A few weeks ago, I had a conversation with a manager with one of the biggest eBook companies in the business. (I'm not using names to protect the innocent.) This manager asked me what I thought the company should offer in the way of self-publishing services for authors. I told the manager that one way to add value would be to offer promotional services to authors. When I was writing computer books, I got virtually no promotional support from my publishers, so I and a friend had to arrange media bookings, book signings and speaking opportunities ourselves.
The manager told me that the company's self-publishing division already provides promotional services. I checked their website while we spoke, and I found nothing about promotional services on their homepage. As I dug into the site, however, I did find some promotional services. So, I asked the obvious question: Since the company already has its own self-publishing division, surely the eBook operation would take advantage of its services, wouldn't it? The manager replied that yes, they own a very successful self-publishing operation for print books and other media, but they've decided to build their own self-publishing operation for eBooks.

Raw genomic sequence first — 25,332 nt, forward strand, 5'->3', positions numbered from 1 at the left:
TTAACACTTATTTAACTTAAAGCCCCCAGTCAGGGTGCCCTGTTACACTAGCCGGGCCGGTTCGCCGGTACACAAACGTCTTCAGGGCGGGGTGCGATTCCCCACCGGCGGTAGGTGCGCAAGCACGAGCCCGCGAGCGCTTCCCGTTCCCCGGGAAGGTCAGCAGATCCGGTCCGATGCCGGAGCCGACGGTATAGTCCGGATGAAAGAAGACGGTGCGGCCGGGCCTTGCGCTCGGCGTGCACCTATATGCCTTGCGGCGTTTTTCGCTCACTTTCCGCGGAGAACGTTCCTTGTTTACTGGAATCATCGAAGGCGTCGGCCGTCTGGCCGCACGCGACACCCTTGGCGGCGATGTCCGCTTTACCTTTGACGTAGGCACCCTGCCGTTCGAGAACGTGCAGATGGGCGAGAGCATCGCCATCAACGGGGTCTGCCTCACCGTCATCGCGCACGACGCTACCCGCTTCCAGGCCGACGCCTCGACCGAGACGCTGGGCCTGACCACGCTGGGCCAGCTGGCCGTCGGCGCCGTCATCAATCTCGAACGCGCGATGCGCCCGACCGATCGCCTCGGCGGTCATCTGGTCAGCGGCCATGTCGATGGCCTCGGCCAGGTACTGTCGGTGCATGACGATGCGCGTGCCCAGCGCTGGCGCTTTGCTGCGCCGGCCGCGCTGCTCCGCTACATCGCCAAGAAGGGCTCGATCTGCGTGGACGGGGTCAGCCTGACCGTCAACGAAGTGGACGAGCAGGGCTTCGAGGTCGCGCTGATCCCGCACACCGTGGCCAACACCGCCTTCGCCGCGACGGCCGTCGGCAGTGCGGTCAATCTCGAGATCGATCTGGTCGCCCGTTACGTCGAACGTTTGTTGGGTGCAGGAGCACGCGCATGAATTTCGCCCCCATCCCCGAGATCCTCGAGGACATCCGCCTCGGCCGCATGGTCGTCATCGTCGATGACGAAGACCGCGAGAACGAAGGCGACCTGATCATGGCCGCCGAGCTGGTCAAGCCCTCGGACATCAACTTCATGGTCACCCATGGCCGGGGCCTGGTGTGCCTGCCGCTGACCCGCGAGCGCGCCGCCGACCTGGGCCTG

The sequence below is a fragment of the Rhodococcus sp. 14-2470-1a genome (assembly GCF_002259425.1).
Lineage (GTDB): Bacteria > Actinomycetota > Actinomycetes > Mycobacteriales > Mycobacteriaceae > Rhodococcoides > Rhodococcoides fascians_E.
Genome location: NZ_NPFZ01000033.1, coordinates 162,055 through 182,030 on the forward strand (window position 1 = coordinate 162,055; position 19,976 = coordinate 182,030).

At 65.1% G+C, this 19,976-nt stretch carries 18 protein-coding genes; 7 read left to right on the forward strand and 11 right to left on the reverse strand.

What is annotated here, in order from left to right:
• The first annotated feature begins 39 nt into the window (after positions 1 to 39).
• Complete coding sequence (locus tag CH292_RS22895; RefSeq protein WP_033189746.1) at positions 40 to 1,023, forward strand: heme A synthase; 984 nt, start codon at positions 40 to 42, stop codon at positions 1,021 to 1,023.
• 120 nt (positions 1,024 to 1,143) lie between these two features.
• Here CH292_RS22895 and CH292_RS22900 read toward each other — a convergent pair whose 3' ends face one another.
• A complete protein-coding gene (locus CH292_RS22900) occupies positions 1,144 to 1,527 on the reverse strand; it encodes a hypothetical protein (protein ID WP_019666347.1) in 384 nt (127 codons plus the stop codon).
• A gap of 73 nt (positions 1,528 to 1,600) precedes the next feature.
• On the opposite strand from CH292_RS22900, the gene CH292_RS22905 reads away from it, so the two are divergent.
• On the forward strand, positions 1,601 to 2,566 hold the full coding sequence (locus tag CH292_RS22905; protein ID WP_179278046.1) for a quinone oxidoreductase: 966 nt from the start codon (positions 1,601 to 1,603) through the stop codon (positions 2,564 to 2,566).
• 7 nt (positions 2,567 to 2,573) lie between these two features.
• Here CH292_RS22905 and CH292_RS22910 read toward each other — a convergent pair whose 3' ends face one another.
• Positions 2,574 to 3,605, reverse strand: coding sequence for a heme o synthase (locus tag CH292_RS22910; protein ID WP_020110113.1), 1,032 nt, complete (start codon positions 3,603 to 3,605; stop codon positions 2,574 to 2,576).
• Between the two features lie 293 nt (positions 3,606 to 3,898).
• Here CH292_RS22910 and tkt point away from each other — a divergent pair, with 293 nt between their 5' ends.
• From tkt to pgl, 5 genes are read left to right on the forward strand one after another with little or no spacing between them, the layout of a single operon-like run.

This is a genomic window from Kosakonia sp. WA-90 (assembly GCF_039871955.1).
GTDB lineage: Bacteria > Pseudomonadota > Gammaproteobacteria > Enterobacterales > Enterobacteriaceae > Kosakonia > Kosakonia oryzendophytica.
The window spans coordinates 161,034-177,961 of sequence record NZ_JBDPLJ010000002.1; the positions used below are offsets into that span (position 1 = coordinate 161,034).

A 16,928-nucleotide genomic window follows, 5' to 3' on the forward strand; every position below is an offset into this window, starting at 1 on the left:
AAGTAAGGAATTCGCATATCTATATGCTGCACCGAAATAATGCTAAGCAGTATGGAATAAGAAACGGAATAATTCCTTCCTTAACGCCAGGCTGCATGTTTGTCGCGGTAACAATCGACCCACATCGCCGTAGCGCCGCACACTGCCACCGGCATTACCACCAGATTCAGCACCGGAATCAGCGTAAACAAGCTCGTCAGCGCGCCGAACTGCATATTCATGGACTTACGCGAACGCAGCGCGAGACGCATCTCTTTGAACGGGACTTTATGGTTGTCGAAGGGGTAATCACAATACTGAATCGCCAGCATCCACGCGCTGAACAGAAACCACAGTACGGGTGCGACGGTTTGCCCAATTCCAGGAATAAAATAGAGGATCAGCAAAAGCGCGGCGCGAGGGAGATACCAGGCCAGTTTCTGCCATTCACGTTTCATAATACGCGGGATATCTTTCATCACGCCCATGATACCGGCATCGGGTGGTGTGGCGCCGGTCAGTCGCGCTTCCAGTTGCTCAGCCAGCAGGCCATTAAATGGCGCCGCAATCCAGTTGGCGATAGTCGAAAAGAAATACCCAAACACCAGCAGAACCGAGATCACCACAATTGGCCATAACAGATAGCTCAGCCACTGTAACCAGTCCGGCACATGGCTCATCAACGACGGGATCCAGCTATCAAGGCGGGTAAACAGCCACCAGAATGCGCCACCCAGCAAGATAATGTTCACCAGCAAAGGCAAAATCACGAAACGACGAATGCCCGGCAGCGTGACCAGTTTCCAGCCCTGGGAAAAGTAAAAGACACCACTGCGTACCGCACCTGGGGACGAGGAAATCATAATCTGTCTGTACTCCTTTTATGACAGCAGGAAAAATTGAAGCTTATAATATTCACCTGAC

I didn't pursue the point because I was so shocked by the manager's response. Why reinvent the wheel when you've already got a self-publishing operation in-house? If that division isn't doing something that you think you need, why not get them to do it rather than build your own self-publishing operation? It makes absolutely no sense for authors to work with one group if they want to self-publish books that get printed on paper and another group for eBooks.
There may be a good reason why this company has decided to "do it again," but overall, it smacks of both bureaucracy in action and a strong case of "Not Invented Here" syndrome. This is a company that's highly praised for the quality of its management. I have my doubts.